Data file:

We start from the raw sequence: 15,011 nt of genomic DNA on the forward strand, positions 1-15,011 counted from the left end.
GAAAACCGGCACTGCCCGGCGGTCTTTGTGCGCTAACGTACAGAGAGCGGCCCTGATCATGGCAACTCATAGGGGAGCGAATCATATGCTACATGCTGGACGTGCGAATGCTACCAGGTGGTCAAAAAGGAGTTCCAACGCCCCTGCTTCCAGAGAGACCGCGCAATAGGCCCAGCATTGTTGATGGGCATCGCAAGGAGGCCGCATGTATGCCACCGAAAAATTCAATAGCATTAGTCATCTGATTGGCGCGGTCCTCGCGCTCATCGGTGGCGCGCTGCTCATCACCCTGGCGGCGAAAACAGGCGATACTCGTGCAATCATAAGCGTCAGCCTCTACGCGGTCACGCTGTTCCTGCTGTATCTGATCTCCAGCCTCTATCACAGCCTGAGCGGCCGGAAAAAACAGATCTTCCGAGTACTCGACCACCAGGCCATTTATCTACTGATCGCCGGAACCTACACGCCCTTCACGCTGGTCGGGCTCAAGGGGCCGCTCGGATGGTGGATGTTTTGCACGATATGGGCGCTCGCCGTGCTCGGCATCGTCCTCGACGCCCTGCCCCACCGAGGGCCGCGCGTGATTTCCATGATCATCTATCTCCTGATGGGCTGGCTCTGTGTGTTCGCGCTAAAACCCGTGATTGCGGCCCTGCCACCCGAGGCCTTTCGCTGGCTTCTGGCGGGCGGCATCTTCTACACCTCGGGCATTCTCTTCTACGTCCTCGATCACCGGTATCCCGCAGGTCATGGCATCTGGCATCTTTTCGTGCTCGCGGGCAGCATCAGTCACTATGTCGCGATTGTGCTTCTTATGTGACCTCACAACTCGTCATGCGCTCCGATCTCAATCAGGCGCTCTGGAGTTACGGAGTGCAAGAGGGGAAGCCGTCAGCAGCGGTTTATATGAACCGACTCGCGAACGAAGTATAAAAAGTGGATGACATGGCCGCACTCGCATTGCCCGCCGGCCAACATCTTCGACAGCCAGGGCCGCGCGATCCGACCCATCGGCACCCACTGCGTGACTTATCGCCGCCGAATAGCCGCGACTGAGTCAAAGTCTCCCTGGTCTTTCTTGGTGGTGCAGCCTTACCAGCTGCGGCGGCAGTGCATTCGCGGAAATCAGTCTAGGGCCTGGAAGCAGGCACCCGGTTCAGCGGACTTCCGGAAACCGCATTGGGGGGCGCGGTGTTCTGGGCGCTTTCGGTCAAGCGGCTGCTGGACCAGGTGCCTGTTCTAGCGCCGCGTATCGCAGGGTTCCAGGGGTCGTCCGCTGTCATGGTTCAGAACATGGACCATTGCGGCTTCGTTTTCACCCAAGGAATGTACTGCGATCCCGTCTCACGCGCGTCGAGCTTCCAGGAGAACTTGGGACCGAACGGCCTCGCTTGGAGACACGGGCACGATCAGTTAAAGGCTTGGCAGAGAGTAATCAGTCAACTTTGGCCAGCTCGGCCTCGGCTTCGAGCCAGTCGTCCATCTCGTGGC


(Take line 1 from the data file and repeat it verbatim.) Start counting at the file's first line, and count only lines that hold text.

We start from the raw sequence: 15,011 nt of genomic DNA on the forward strand, positions 1-15,011 counted from the left end.